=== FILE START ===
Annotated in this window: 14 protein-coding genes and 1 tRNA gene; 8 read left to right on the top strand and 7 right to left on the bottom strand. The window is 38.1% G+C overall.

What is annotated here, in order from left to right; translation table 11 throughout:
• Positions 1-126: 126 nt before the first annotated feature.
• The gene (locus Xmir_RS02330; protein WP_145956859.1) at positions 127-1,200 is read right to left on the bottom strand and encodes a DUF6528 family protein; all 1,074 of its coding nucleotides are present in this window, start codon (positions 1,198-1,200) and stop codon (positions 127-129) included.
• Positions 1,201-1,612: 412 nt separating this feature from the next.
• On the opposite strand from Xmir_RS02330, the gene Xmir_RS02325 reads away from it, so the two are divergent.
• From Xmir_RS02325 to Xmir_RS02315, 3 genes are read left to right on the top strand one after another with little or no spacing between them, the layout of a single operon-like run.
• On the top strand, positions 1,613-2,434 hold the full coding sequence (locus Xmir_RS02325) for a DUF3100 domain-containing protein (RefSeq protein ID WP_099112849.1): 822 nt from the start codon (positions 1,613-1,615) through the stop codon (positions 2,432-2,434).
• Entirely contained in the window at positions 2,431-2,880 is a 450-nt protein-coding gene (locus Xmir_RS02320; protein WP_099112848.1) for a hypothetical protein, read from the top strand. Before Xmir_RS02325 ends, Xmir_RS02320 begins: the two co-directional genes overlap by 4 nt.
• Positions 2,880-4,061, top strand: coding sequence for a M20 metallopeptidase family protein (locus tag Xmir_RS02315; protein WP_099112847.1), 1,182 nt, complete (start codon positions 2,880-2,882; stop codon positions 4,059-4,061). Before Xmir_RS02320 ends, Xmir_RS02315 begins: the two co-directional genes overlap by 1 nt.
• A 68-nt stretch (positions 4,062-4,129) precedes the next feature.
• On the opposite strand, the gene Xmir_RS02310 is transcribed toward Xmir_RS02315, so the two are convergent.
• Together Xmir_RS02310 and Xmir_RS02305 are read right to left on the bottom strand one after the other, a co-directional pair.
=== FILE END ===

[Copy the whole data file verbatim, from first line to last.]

Annotated in this window: 14 protein-coding genes and 1 tRNA gene; 8 read left to right on the top strand and 7 right to left on the bottom strand. The window is 38.1% G+C overall.

What is annotated here, in order from left to right; translation table 11 throughout:
• Positions 1-126: 126 nt before the first annotated feature.
• The gene (locus Xmir_RS02330; protein WP_145956859.1) at positions 127-1,200 is read right to left on the bottom strand and encodes a DUF6528 family protein; all 1,074 of its coding nucleotides are present in this window, start codon (positions 1,198-1,200) and stop codon (positions 127-129) included.
• Positions 1,201-1,612: 412 nt separating this feature from the next.
• On the opposite strand from Xmir_RS02330, the gene Xmir_RS02325 reads away from it, so the two are divergent.
• From Xmir_RS02325 to Xmir_RS02315, 3 genes are read left to right on the top strand one after another with little or no spacing between them, the layout of a single operon-like run.
• On the top strand, positions 1,613-2,434 hold the full coding sequence (locus Xmir_RS02325) for a DUF3100 domain-containing protein (RefSeq protein ID WP_099112849.1): 822 nt from the start codon (positions 1,613-1,615) through the stop codon (positions 2,432-2,434).
• Entirely contained in the window at positions 2,431-2,880 is a 450-nt protein-coding gene (locus Xmir_RS02320; protein WP_099112848.1) for a hypothetical protein, read from the top strand. Before Xmir_RS02325 ends, Xmir_RS02320 begins: the two co-directional genes overlap by 4 nt.
• Positions 2,880-4,061, top strand: coding sequence for a M20 metallopeptidase family protein (locus tag Xmir_RS02315; protein WP_099112847.1), 1,182 nt, complete (start codon positions 2,880-2,882; stop codon positions 4,059-4,061). Before Xmir_RS02320 ends, Xmir_RS02315 begins: the two co-directional genes overlap by 1 nt.
• A 68-nt stretch (positions 4,062-4,129) precedes the next feature.
• On the opposite strand, the gene Xmir_RS02310 is transcribed toward Xmir_RS02315, so the two are convergent.
• Together Xmir_RS02310 and Xmir_RS02305 are read right to left on the bottom strand one after the other, a co-directional pair.